Anybody who’s put much time in with Windows knows that keyboard shortcuts can really speed up system navigation and interaction. This is as true for Windows 8 as it has been for earlier versions, only perhaps more so for those of us seeking quick ways to get around in (or even minimize use of ) the Metro Tiles side of the Windows 8 GUI. Here is a compact distillation of the initial shortcuts from Kent Walter “Getting around in Windows 8” from the Windows Experience Blog that I expect other intrepid Windows 8 explorers will find useful.
There’s something even better in store for download from this blog, too — namely, a tabular layout called “Keyboard shortcuts for Windows 8.” You can grab it in graphical format (PNG), PDF, or XPS, as you see fit. Even on my 27″ screen, I need to blow it up to read it easily, so you may want to fool around with it on your own displays to find a magnification or resolution that works for you. Here’s a snippet from that table, just so you can see what it delivers:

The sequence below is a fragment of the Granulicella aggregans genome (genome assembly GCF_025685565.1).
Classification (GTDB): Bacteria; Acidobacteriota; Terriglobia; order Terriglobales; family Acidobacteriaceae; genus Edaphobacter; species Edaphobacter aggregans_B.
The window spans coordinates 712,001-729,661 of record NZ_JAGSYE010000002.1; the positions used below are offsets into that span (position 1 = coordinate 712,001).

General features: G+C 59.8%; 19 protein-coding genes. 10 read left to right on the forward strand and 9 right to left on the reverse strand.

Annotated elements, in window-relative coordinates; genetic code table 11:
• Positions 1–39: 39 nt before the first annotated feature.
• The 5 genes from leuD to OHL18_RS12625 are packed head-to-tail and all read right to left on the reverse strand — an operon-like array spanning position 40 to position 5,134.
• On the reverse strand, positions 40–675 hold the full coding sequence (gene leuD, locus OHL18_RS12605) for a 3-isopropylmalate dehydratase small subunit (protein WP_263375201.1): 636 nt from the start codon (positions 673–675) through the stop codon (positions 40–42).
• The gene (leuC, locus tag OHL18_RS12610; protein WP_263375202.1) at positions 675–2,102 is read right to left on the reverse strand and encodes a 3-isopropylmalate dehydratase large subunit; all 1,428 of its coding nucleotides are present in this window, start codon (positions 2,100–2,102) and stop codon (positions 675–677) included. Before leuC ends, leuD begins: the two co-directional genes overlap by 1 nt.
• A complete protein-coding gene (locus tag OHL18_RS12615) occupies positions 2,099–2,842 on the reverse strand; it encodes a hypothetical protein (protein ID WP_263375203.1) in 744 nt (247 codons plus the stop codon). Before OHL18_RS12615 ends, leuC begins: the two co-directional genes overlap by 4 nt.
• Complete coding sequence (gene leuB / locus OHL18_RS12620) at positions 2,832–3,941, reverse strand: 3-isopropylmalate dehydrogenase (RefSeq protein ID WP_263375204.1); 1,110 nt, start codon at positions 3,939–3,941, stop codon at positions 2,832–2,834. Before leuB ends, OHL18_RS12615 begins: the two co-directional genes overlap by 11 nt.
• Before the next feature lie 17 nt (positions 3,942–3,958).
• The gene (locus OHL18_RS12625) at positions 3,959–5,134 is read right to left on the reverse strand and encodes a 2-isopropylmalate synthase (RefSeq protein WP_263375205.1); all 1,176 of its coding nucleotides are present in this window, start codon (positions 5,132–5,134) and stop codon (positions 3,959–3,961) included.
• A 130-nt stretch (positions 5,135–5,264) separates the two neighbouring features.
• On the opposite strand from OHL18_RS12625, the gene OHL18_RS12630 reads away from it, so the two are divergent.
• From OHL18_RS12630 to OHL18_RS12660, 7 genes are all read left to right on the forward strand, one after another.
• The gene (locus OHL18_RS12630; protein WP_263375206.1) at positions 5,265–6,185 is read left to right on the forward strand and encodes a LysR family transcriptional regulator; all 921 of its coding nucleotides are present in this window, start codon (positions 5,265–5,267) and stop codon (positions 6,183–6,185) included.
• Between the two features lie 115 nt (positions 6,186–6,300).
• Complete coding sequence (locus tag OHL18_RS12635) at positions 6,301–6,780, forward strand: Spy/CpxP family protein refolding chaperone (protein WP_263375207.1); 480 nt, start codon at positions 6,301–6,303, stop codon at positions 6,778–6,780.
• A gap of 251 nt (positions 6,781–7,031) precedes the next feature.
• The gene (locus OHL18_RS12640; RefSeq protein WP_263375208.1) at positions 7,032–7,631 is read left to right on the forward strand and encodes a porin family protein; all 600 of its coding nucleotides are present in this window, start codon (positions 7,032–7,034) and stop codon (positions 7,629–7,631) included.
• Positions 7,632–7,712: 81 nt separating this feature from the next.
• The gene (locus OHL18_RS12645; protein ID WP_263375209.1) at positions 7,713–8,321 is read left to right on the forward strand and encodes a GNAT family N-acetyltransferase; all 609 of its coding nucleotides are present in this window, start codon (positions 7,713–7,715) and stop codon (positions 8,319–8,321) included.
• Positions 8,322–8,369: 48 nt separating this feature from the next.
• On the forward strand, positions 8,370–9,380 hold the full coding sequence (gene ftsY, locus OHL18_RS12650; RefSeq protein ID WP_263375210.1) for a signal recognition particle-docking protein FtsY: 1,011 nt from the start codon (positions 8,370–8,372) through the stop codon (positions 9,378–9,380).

When moving from an older Windows version to a newer one where an upgrade path exists, the upgrade install option picks up and carries as much of the older environment into the newer one as it can. This usually includes any or all device drivers that remain compatible from old to new versions as well, along with preferences, settings, and even such tools and programs as remain viable in the new target environment. But what about a clean install for Windows 8 and device drivers? I have tried this out on a handful of machines now, and have observed a new approach from Microsoft in setting up such installs — namely, much more widespread use of generic and current device drivers to create installations that work quite well from initial boot-up under the new OS.